I live in the relatively small city of Mercer Island, Wash. Twenty-two thousand people live here where a floating bridge and the interstate connect us to Seattle three miles away. Having lived here for 23 years, I know a lot of people. Some of us have been aging gracefully, together. Fortunately, most of us are blessed with good health or, if not, health issues that can be “fixed.”
But there are times here, and in your hometown too, when fixing a health problem requires quick thinking and good luck. That’s what happened to our mayor a week or so ago. Jim Pearman is 53 and we all thought – including Pearman – he was in great shape. After all, he had taken up the sport of crew and was actively racing across the lake that separates our island from Seattle. His heart and lungs seemed to be working just great. But as he drove home recently after a crew practice he found something was terribly wrong. It was classic: increasing, almost unbearable pressure and pain in his chest, pain radiating down his left arm and even in his leg. It was a heart attack and Pearman was alone, at the wheel on the interstate bridge. The pain was increasing. Pearman knew if he pulled over it would be many minutes before help could arrive. He didn’t think he had that long. This might be the end.
Being mayor, Pearman is well acquainted with all the public buildings and services on Mercer Island at the far end of the bridge. If he could just make it to the fire station and call 911, the EMT’s could take action. The pain was almost crippling. Pearman drove on. He made it. EMT’s were immediately on top of him, medics arrived in a flash. And before long he had two stents inserted in his coronary arteries to restore blood flow to his heart. His life was saved. And the good news was the heart muscle was not damaged. He should recover fully.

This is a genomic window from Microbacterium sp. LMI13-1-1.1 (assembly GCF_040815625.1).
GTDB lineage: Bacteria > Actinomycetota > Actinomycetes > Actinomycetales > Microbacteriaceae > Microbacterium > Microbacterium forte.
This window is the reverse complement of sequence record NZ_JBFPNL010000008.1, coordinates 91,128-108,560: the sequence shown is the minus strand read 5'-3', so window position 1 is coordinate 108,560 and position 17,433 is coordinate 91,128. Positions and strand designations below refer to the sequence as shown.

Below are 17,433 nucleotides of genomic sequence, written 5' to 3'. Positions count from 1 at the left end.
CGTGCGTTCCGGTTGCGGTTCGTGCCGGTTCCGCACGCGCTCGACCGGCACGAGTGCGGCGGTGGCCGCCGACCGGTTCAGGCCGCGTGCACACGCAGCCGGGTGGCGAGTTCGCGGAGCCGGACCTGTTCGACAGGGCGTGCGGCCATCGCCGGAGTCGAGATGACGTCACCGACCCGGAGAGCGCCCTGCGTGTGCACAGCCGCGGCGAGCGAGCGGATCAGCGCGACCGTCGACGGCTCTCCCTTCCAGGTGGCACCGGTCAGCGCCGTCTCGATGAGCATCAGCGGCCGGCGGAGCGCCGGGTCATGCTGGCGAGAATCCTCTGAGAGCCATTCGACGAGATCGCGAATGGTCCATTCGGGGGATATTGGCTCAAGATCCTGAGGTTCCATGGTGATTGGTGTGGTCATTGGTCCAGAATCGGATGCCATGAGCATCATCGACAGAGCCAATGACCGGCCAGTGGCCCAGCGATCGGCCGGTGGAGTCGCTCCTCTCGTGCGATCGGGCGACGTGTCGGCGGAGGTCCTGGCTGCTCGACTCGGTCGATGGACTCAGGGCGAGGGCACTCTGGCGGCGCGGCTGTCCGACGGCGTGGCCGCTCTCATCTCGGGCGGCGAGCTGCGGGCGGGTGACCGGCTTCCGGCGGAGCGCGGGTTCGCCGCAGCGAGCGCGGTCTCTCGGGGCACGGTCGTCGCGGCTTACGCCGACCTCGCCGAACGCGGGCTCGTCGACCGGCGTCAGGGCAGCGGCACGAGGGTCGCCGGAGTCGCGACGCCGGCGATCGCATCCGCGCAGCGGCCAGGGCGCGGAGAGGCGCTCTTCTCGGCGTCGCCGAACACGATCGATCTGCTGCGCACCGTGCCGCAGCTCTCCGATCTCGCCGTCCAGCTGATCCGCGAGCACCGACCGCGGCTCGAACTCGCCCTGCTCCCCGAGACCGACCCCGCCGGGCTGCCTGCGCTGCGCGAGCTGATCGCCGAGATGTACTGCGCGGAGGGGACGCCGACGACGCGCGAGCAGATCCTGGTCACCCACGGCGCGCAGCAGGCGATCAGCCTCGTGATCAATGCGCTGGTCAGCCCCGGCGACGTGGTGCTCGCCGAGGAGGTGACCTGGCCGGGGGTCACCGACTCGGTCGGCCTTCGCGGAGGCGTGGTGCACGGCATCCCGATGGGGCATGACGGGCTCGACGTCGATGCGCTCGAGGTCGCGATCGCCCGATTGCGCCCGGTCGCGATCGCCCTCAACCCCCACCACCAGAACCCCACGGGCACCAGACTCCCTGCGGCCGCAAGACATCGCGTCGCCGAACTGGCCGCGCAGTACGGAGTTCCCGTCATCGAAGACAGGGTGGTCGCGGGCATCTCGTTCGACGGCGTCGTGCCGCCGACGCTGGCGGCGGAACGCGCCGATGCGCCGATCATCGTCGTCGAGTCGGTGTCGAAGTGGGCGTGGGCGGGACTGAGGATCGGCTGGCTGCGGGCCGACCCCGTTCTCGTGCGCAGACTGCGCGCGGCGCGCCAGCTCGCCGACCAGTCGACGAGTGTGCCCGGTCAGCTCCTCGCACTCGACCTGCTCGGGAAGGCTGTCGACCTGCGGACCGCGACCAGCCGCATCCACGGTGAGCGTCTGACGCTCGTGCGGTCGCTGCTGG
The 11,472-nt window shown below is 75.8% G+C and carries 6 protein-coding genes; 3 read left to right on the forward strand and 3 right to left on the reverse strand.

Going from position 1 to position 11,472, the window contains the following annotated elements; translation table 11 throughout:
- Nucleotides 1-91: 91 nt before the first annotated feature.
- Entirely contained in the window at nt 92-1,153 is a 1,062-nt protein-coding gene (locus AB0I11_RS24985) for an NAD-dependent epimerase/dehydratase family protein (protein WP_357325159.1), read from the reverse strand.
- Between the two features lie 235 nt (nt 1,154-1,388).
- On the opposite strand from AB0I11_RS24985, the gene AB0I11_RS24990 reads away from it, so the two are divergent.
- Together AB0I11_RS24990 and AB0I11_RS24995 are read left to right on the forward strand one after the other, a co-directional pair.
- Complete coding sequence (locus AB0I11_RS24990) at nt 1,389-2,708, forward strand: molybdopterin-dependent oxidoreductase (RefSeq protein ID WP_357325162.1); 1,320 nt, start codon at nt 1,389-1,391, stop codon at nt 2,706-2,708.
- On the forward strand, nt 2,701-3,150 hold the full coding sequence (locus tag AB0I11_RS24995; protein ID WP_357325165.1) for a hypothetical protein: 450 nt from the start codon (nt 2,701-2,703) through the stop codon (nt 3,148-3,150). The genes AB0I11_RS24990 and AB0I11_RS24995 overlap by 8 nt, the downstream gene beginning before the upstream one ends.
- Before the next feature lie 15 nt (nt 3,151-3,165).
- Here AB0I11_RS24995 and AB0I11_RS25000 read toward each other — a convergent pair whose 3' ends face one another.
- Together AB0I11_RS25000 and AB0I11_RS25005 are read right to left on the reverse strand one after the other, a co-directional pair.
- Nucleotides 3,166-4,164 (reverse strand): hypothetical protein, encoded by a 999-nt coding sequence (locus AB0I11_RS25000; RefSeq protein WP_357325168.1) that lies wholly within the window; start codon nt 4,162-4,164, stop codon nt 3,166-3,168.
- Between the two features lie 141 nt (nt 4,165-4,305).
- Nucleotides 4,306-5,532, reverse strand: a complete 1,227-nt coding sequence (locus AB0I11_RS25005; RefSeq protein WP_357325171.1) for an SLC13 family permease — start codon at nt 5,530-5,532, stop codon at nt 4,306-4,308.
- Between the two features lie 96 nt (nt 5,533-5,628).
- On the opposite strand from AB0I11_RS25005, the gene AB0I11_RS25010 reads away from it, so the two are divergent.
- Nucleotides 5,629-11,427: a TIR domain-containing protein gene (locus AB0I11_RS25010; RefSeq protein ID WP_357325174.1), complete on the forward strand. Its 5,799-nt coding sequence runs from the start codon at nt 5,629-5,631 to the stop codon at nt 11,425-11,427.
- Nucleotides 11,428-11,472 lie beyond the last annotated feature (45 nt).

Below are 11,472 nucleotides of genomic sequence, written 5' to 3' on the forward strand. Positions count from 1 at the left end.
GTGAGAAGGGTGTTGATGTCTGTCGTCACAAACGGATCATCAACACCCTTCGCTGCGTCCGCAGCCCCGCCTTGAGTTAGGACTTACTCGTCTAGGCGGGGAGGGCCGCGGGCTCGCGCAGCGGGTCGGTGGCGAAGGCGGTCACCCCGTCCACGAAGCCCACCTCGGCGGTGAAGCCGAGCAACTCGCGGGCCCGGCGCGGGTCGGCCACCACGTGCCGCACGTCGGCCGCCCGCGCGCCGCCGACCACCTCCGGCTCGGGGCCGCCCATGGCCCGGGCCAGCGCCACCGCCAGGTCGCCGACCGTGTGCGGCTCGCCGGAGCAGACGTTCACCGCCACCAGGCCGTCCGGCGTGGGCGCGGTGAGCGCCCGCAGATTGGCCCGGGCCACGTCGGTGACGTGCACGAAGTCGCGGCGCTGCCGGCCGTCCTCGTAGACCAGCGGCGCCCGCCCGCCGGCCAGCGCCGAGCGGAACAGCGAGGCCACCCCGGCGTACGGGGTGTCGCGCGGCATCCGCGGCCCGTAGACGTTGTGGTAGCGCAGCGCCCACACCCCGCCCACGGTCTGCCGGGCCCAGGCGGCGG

I had read Pearman's story in our local weekly newspaper. And then just the other day I ran into him as we walked our dogs. He was a man who’d been given a reprieve from death. He was living a second life and he was thankful--thankful for the care he received, and thankful that he had the quick thinking and strength to get him to a place where he could get the help he needed fast.
Pearman has two children, one 17 and one 7. You can bet this year’s Father’s Day will be one he especially celebrates.
And now he’s telling everyone to get their cholesterol checked, even if they think they are in great shape. He says no one needs surprises like the one he had.
About the author: Andrew Schorr is a medical journalist, cancer survivor and founder of Patient Power, a one-of-a-kind company dedicated to bringing in-depth information to patients with cancer and chronic illness. Audio and video programs, as well as transcripts, help patients make informed decisions to support their health in partnership with their medical team. Patient Power is at www.PatientPower.info and on Facebook. Schorr is also the author of “The Web Savvy Patient: An Insider's Guide to Navigating the Internet When Facing Medical Crisis." http://www.websavvypatient.com/
Edited by Alison Stanton